The Last of Five Castello Pipes – an Old Antiquari KKKK Saddle Billiard with Fumee Finish

The fifth and final pipe in the Castello lot, an Old Antiquari KKKK Saddle Billiard, was arguably the most difficult of the lot to refurbish, not because of any major flaws or damages, but rather due to its regular, if not favourite, position in the owner’s rotation. While just as well cared for as the rest of the lot, this pipe had obviously seen quite a lot more action than the others.

Here is the pipe as it looked when I brought it to the worktable. The exterior of the pipe was in great shape, though a little dirty and slightly greasy feeling in the hand. The acrylic stem was also dull and crisscrossed with a network of very fine handling marks. (None of these Castello pipes had any tooth damage to deal with – likely because they are all decidedly on the larger side – you’d need jaws of steel to clench any of them!)

Note the black rim surface which seems to fade as it runs down the sides of the bowl. This is not dirt or carbon residue, but rather a Fumee finish (from the French word meaning “smoked”), more commonly seen on meerschaum pipes but rarely on briar.

The underside of the pipe is stamped “Castello” over “Old Antiquari” follwed by “KKKK” in an oval then ‘Made in cantu” over “Italy” and finally “Carlo Scotti” in an oval. The stem is marked “Hand Made” over “Castello” and carries the White Bar logo on top.

I started this refurbishment by reaming the chamber to remove what proved to be some rather dense, hard-packed carbon cake. It took the combined efforts of reamer, pipe knife and sandpaper wrapped around a dowel to purge the cake from the chamber, but underneath it all, the briar was in perfect condition.

Next up was internal cleaning of both stem and stummel. In sharp contrast to some of the other pipes in this lot, I used a considerable pile of pipe cleaners and cotton swabs dipped in alcohol to clear the shank and airways of old tars and debris.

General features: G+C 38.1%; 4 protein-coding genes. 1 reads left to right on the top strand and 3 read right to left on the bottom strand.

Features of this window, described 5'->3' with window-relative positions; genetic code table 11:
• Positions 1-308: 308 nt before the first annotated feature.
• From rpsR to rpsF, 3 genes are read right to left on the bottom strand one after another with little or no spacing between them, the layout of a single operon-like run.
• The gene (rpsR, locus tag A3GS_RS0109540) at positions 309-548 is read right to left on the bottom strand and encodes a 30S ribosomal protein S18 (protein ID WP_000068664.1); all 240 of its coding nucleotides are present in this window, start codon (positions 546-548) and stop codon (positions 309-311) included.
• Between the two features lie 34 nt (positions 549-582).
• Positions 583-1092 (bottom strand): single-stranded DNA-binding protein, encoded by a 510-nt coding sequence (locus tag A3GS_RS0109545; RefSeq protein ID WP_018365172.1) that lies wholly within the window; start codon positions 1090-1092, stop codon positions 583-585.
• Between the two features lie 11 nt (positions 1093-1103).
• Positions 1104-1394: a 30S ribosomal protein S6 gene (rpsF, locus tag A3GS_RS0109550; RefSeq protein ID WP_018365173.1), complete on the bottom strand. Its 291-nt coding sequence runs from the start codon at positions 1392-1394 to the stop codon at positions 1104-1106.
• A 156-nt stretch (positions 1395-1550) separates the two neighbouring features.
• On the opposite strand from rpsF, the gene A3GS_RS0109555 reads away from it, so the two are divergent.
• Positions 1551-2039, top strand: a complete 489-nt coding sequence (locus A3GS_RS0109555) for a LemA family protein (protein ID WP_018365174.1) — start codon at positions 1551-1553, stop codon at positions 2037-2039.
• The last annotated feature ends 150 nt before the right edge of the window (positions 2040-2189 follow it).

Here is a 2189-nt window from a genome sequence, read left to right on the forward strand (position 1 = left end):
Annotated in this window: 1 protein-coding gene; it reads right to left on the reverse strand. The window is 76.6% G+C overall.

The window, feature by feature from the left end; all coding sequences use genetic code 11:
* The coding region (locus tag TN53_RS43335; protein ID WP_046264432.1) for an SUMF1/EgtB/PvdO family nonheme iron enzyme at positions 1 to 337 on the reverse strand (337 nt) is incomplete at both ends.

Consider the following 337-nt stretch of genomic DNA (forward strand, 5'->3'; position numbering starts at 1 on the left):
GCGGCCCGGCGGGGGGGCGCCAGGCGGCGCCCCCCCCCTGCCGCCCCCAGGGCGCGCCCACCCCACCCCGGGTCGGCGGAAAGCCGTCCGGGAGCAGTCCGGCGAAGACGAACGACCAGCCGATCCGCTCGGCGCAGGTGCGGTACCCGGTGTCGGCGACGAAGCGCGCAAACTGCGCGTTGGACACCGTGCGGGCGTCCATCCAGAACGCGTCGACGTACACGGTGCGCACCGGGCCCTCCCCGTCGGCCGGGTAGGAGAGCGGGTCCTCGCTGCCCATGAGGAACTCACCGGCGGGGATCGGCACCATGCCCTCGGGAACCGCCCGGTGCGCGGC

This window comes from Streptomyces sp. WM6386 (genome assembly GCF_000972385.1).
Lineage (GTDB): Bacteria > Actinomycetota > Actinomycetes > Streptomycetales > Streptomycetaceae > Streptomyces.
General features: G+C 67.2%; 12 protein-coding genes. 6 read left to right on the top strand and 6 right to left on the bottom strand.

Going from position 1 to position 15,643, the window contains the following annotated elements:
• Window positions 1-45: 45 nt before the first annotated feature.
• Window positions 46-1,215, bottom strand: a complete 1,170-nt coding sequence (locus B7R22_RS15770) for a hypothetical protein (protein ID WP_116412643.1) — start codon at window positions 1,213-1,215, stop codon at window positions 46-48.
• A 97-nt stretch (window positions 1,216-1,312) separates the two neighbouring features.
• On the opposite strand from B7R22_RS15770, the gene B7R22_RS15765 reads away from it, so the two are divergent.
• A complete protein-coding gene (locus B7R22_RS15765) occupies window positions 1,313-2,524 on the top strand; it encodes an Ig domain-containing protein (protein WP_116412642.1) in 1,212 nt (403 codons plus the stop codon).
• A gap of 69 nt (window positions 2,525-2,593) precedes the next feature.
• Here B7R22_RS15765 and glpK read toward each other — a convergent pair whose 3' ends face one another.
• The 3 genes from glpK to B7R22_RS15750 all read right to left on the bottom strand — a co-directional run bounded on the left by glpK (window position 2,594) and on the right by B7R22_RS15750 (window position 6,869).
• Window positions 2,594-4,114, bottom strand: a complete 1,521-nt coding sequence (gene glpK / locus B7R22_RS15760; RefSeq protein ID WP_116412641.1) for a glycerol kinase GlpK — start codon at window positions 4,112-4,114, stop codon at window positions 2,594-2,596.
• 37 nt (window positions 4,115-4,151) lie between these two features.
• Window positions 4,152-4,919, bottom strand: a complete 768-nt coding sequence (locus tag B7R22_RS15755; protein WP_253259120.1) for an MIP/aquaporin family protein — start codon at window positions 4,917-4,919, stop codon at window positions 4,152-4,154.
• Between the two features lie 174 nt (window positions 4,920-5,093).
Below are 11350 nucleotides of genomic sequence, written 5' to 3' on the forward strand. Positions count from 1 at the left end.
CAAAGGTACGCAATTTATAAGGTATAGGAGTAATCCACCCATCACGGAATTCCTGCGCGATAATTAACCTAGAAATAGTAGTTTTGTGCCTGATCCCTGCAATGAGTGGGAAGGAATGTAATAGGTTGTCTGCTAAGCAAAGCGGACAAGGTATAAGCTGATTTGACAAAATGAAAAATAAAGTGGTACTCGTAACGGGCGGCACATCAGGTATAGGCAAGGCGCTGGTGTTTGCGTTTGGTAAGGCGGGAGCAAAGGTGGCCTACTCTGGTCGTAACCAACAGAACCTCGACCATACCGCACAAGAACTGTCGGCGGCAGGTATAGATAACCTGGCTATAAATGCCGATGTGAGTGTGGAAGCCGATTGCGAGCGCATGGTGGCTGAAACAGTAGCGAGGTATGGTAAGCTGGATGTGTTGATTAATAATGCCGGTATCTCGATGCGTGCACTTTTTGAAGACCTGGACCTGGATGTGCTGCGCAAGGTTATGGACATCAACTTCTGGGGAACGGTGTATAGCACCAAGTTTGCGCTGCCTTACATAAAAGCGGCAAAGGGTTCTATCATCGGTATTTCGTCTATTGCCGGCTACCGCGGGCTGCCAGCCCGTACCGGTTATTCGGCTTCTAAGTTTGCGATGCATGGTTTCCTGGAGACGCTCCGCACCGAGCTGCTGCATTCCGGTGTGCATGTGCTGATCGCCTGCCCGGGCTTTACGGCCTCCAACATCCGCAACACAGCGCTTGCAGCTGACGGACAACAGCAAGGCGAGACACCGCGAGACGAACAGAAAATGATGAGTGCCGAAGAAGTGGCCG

Given the amount of gunk that had been lurking within, I set the stummel up with an alcohol treatment and left it for the night. The next morning, I removed the soiled cotton wool and kosher salt and set the stummel aside briefly to let the alcohol smell dissipate.

Then it was time to rejoin stem and stummel and go to the buffer. I used Red Tripoli and White Diamond compounds on the stem to smooth out the handling marks and bring up the shine, while only giving the stummel a light touch on the White Diamond wheel to avoid packing the sandblasted finish with compound. A few light coats of Carnauba wax finished things off.

The finished pipe, though noticeably cleaner and fresher on the outside, doesn’t look hugely different from when I started working on it. The inside of the pipe,however, is vastly improved now that the old tars, oils and their odours have been eradicated.

This Castello Old Antiquari KKKK Saddle Billiard is now on the hunt for its next pipe steward. If you’d like to add it to your own collection, it is available on the Pipe Inventory page now.

Thanks for joining me for the last post of the Castello Lot. Working on these artisan-grade, hand made pipes has been a real joy for me; I am certain that all five pipes will bring joy to the very lucky pipe smokers that take them on next.

Until next time, Happy Piping! Here’s the finished pipe.